There are some pretty savvy things you can do to make sure you get the most bang for your engagement-ring buck. Many would recommend shopping online (remember that at least you’ll find it easier to return something!), but there are also tricks such as opting for a lower-carat diamond (many stones look exactly the same, unless you’re an expert with a magnifying glass in hand) and deciding on a style that has a solitaire diamond rather than lots of little stones that add up.
If you’re concerned about authenticity online, aim to browse retailers that are trusted and well-known (such as Ernest Jones, for example) and look out for brands carrying IGI certificates, as they are a sure-fire way to know that something is legit. Find out more information on being a confident diamond buyer from the International Gemological Insitute.
Rule #6: Don’t Feel Restricted to Diamonds
Although diamonds continue to be a popular choice of stone for engagement rings, there are a plethora of precious gems you can consider that 1) could lower the price of your chosen engagement ring, and 2) make it even more personal for the recipient. "Spend whatever you are comfortable with, but make it personal and meaningful,” encourages jewellery designer and expert Niza Huang. “Using birthstones or engraving words or patterns that are special to you both will make any ring feel special. Reworking heirlooms is also a meaningful way to add sentimental value to the piece. Not only that but it’s sustainable and could also lower the cost.”
Getty Images; PICTURED: Kate Upton's engagement ring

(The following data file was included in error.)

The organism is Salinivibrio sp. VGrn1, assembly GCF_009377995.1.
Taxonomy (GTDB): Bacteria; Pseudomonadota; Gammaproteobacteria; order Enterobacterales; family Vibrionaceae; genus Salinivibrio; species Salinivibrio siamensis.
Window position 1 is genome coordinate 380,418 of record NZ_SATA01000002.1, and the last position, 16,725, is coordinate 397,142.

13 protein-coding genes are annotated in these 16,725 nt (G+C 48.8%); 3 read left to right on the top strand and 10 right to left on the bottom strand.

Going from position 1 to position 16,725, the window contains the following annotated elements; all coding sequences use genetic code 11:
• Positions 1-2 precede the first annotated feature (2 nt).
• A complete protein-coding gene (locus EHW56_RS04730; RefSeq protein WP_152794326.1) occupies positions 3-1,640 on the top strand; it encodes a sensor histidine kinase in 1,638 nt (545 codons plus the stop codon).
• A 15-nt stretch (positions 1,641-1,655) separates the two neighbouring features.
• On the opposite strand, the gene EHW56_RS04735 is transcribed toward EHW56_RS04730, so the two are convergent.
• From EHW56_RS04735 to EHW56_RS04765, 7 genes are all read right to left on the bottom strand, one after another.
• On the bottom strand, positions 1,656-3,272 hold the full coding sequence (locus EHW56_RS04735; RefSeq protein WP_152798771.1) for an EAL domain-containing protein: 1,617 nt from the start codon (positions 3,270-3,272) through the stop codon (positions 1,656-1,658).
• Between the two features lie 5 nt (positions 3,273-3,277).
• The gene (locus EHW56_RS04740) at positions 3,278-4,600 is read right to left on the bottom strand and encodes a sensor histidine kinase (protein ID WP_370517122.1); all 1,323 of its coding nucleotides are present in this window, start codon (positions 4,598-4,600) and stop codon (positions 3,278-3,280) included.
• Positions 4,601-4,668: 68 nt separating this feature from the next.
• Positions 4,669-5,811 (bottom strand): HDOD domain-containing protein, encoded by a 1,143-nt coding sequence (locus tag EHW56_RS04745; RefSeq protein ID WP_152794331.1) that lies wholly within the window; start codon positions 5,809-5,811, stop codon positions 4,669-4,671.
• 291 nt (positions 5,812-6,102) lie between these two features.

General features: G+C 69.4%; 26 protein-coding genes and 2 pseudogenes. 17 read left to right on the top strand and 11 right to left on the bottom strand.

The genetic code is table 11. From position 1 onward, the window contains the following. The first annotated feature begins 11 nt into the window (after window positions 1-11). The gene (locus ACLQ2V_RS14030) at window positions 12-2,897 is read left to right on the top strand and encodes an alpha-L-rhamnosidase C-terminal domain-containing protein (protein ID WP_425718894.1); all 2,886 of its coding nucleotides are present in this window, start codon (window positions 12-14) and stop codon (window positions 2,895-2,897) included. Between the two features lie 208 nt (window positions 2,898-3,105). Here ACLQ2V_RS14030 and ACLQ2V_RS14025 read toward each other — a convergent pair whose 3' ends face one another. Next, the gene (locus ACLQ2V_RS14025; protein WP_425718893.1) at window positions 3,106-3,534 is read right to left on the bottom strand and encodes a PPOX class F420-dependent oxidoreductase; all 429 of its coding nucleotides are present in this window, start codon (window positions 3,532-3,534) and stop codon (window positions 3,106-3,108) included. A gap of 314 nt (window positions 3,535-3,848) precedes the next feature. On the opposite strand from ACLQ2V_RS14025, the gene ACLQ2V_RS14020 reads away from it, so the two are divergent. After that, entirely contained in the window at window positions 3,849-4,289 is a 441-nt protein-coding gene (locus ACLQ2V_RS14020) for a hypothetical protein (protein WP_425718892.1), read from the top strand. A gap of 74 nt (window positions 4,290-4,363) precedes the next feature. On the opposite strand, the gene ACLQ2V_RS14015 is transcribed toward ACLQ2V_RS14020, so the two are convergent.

Rule #7: Don’t Overlook Custom Designs
Although you might think a bespoke piece costs more, that isn’t always the case. Having more flexibility over cut, clarity, and metals used can help you to create the look of a ring you want, but in a tailored way. So, how much should you budget for a custom ring? “From a bespoke perspective, my suggestion would be to think about an amount your comfortable with and then have a few hundred pounds flexibility on your max price,” suggests expert Laura Vann, owner and founder of V by Laura Vann. "That way, the designer will try and achieve your piece within budget but it leaves a bit of wiggle room to upgrade should you want slightly bigger or better stones!”
Rule #8: Forget the Rules
In our minds—and we assume the minds of many cash-strapped UK millennials—the amount spent on an engagement ring should be 100% up to the person buying it. While you can, of course, adhere to the above rules if that's what you want, you can also take the advice of expert Michelle Oh, founder of Michelle Oh Jewellery, who says that ultimately, choosing a piece of jewellery, especially an engagement ring, is a very personal choice. She also said that the focus has very much shifted from one that was all about how much the ring cost to what the ring wearer will like—so in many ways, price doesn't matter as much as it used to.
Now keep scrolling to see some engagement rings we love.
SHOP THE BEST ENGAGEMENT RINGS